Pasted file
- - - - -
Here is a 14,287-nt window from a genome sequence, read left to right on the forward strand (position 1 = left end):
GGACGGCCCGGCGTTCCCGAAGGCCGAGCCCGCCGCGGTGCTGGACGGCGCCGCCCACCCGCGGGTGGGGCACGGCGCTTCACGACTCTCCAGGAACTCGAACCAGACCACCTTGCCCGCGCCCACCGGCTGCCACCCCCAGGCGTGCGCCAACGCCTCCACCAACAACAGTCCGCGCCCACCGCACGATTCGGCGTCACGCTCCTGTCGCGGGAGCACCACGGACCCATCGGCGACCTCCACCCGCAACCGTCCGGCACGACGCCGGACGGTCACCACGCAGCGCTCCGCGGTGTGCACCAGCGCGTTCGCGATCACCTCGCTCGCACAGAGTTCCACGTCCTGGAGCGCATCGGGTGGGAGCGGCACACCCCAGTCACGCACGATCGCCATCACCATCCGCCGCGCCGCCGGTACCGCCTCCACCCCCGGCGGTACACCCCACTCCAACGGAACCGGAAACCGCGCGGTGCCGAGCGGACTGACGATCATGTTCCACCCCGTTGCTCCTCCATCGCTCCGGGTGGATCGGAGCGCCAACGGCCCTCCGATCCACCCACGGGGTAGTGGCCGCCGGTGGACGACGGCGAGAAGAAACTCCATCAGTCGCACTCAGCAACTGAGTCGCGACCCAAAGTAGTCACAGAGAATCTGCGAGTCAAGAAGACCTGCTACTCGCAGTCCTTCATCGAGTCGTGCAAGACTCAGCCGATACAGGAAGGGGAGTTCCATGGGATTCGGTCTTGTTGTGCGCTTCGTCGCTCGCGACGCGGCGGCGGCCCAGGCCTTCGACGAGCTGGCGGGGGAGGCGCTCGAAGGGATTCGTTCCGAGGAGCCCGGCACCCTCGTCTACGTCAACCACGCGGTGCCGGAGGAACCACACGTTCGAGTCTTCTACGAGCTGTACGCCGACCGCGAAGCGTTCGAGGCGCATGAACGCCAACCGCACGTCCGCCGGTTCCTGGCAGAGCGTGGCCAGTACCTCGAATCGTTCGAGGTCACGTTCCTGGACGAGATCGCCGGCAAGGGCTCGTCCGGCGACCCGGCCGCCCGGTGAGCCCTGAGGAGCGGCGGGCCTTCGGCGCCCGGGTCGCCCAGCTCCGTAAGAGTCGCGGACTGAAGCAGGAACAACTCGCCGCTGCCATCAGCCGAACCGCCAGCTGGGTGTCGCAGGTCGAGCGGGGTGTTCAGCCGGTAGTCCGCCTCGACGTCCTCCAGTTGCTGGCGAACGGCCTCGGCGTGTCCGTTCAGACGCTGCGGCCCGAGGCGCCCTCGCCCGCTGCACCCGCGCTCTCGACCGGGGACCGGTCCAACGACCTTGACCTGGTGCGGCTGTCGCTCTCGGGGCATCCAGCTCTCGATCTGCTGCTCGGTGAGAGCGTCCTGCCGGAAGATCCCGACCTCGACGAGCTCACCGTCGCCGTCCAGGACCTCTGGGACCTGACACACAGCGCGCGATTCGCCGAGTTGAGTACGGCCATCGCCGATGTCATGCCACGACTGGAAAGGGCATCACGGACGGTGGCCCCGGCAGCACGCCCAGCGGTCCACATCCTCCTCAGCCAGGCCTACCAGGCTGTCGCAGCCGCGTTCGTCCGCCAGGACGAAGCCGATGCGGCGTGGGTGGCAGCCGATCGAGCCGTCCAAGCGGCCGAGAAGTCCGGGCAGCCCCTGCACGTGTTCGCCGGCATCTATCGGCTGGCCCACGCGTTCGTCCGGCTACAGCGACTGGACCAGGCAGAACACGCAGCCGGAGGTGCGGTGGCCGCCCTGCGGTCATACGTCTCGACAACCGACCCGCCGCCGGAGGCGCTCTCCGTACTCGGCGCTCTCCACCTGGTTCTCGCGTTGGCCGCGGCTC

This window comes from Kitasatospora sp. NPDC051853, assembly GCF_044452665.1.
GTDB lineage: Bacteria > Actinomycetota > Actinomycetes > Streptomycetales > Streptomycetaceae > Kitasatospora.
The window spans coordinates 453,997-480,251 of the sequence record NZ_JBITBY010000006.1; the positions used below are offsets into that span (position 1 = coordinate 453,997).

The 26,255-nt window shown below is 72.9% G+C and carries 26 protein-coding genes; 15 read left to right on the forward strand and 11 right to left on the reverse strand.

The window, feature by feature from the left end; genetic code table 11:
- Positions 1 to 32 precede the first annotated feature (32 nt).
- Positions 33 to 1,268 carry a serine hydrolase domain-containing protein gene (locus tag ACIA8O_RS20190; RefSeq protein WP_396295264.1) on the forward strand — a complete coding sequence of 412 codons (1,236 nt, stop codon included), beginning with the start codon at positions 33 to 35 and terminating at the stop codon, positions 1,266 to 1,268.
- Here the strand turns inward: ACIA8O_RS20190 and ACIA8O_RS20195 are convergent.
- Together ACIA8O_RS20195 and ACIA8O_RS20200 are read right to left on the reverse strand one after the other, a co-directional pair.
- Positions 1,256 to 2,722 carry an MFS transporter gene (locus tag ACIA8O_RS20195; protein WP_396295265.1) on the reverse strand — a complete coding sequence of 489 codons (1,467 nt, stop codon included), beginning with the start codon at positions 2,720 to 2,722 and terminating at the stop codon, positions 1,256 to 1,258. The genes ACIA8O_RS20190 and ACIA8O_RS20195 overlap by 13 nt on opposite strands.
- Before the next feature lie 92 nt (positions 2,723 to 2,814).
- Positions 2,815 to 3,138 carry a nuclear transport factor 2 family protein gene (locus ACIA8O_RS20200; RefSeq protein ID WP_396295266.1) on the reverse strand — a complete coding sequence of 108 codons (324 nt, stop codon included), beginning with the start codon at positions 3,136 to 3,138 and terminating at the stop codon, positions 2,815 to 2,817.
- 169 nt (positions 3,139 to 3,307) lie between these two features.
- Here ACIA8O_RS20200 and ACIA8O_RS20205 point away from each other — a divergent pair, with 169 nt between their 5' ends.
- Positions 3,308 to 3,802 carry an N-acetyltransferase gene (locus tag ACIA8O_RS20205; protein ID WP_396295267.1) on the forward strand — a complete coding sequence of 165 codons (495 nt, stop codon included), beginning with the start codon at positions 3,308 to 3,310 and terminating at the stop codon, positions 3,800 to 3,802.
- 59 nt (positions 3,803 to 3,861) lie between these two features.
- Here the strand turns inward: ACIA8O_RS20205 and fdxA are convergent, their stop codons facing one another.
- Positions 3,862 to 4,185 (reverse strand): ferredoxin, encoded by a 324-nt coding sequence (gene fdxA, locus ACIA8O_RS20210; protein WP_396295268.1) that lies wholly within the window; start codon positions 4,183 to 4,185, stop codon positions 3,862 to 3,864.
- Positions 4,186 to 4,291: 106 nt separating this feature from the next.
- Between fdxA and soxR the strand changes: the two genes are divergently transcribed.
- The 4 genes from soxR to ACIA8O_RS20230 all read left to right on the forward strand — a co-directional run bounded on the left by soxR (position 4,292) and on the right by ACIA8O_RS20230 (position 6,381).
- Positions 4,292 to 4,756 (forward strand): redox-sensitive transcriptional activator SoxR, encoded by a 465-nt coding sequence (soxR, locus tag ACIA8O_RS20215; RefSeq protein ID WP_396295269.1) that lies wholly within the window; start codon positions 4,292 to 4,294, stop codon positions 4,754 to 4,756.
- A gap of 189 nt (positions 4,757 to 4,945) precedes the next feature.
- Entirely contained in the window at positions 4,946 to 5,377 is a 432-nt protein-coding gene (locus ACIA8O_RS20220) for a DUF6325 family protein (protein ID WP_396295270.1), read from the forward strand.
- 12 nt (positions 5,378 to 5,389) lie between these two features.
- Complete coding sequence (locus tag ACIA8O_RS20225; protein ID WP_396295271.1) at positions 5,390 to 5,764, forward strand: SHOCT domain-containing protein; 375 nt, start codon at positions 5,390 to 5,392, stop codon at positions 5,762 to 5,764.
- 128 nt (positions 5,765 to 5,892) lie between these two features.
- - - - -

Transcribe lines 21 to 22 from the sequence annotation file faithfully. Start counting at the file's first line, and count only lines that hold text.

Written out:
- Positions 4,186 to 4,291: 106 nt separating this feature from the next.
- Between fdxA and soxR the strand changes: the two genes are divergently transcribed.